Computational Games, part 1

Consider this simple, two-player game. The rules are easy:

  • Both players take turns adding tokens to a central pile, which starts empty.
  • Each player on their turn can add either one or two tokens.
  • The player who adds the tenth token wins.

Go ahead: find a friend and play this game. You don’t even need tokens to play; on your turn just announce how many you’re adding to the pile and what the new value of the pile is. Play the game a few times.

I’ll wait here.

Got it? Great!

While you were playing, you probably discovered that when the score reached a certain point, it became evident that one of the players was going to win no matter what the other did. In other words, the game was essentially over at some point before the score reached ten. There are a few such points in the game. I’ll leave it to you to discover where they are.

This game, which we’ll call “1, 2, … 10,” falls under the category of computational games. With such games, we can use a computer to map out all possible states and moves and completely solve them. Once solved and armed with the tree of all possible moves, a human (or computer) can be unbeatable.

Other computational games include:, Tic-Tac-Toe (or Naughts and Crosses), Othello, Checkers, Connect 4, Nim, Mancala, Chess, and Go. They share a common set of characteristics:

  • Fixed number of players
  • All players have full information; nothing is hidden from any of the players
  • No randomization, such as dice rolls or drawing cards from a shuffled deck

Many beloved games are not computational games, such as poker (hidden cards and randomization), Chutes and Ladders (randomization), Yahtzee (dice rolls), Stratego (hidden pieces), and Hangman. It doesn’t mean we can’t write computer programs to play these games; they just don’t fall under the category of computational games.

Now that we know what computational games are, let’s set about visualizing them as trees.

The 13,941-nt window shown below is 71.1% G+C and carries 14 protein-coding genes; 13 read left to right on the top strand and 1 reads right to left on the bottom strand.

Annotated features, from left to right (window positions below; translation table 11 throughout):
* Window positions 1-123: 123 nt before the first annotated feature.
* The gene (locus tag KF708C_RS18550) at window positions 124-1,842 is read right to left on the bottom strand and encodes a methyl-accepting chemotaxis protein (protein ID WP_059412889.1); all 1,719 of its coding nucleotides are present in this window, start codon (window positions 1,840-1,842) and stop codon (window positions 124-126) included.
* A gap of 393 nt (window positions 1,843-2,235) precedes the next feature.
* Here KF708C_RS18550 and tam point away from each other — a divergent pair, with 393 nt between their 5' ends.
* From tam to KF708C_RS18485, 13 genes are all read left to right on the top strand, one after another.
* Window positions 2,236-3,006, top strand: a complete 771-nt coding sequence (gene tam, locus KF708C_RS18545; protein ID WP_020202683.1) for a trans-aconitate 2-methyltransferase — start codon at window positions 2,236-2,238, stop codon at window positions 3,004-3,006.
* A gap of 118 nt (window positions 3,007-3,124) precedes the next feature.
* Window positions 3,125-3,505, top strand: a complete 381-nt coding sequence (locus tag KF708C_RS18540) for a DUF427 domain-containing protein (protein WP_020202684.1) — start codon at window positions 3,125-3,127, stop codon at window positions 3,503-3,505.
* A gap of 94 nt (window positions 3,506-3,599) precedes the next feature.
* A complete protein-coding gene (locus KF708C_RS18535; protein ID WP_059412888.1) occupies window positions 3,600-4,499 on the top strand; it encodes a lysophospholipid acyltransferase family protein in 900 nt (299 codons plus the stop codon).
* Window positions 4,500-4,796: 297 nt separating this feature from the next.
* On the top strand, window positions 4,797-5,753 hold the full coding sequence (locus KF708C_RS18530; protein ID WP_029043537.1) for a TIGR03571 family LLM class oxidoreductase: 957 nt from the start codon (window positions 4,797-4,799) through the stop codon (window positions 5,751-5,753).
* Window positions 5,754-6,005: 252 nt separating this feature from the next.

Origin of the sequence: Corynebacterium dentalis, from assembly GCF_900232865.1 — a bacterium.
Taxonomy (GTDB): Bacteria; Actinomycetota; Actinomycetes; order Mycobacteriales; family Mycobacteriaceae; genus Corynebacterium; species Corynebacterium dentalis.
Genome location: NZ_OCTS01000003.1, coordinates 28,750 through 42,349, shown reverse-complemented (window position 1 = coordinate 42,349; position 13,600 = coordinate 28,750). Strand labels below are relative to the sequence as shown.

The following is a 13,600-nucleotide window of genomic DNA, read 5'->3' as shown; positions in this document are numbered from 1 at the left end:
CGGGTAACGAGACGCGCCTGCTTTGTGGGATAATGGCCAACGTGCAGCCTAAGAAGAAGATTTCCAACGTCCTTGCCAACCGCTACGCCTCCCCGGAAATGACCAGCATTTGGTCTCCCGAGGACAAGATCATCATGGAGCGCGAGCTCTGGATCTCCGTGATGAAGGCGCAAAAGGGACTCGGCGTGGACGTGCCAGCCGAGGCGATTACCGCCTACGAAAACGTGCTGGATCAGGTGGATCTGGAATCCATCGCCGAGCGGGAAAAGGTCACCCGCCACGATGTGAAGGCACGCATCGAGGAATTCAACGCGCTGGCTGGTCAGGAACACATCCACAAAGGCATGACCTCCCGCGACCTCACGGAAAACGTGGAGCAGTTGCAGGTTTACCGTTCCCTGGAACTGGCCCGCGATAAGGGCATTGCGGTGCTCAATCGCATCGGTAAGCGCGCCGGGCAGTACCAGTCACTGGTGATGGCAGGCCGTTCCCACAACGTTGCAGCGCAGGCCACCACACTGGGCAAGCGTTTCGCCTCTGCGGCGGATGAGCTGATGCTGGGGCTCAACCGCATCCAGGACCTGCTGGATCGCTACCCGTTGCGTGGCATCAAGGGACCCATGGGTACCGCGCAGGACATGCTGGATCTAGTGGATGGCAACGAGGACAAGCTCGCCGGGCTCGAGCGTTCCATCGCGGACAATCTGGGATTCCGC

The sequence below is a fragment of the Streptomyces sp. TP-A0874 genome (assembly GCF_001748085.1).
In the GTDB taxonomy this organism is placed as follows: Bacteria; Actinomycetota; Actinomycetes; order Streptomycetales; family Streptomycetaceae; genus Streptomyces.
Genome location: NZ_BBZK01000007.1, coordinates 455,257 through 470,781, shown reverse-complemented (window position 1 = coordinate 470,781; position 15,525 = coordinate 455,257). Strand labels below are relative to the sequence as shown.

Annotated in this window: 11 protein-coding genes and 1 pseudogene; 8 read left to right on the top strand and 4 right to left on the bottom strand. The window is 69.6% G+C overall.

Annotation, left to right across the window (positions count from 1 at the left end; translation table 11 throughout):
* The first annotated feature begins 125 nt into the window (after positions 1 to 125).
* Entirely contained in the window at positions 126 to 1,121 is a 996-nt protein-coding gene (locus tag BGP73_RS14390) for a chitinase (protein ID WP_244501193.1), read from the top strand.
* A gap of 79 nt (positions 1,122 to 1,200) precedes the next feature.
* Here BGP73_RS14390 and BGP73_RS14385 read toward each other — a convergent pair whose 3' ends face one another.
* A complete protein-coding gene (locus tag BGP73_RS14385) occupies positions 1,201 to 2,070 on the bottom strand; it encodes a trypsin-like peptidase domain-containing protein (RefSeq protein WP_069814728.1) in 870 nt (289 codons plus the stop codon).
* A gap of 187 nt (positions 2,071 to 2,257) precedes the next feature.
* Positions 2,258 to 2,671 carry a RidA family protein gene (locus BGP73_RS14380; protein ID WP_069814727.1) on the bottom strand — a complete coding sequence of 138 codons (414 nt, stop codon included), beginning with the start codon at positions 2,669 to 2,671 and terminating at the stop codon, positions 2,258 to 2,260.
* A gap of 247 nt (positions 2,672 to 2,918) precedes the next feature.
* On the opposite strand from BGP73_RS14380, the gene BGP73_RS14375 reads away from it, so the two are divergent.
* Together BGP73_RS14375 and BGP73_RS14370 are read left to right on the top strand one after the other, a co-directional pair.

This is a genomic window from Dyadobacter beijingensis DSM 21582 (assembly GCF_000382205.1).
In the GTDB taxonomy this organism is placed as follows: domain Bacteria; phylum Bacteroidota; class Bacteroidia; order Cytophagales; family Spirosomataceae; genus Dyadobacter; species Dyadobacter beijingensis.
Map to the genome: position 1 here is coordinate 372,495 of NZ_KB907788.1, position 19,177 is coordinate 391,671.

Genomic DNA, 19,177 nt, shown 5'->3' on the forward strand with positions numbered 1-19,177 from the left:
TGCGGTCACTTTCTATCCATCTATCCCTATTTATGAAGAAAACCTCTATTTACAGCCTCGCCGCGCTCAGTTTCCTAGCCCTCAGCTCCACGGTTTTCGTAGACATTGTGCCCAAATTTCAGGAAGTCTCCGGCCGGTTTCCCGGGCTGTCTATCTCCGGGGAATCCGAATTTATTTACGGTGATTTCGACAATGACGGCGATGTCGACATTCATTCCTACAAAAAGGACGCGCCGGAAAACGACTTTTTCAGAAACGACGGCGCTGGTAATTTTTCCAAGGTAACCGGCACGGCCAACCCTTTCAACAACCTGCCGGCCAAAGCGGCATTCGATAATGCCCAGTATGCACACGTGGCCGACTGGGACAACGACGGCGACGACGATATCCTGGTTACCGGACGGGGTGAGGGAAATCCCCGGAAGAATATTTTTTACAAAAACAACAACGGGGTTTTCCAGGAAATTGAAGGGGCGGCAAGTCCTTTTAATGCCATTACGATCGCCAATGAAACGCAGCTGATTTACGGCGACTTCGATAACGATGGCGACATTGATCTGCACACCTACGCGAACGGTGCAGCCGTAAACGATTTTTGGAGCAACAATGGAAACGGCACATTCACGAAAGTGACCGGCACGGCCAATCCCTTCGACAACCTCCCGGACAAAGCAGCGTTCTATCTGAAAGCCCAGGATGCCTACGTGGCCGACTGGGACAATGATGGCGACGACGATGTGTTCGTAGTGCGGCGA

We’ll represent each state of the 1, 2, … 10 game as a pair of integers: the player number (1 or 2) and how many tokens are in the pile. The initial state is (1, 0). Each state has two possible next moves, the result of adding 1 or 2 to the pile. (Except near the end of the game, where some of the states have only one possible next move.) Here are the first few turns of the game.

The first two moves of the game.

Notice that each row alternates between player 1 and 2. In the top row (the initial state), it is player 1’s turn. The middle row is player 2’s turn. And the bottom row is player 1’s turn.

Some terminology and concepts are worth going over:

In computer science, each of the boxes is called a node. The whole thing is called a tree, even though it is typically drawn upside-down. The topmost node is the root. The nodes at the bottom are called leaves. Each parent node has at least one child, except the leaves that have no children. The root of the tree has no parent.

Let’s draw a few more moves. As you can see, the tree is lop-sided: there are more moves on the left side of the tree because each move increments the score by one, whereas the right side increments by two.

The full game. Not all moves are shown.

At the bottom of the tree are all the end-game states, where the score is 10. We will label each of the states depending on whether they are a winning state or a losing one.

Normally you’d think of the “10” states as wins, but look closely: they are actually losses. Consider the (2,10) state at the far right. It is player 2’s turn and the score is 10. Therefore, player 2 has lost the game because, in reality, the other player won by placing the last two tokens. If player 2 finds himself in that position, he has lost. We label (2,10) as a loss.

Indeed, each of the “10” states are losses for that particular player. All the (1,10) states are losses for player 1 and all the (2,10) states are losses for player 2. We’ll color the losing states red.

The losing states (the “10” states) are colored red.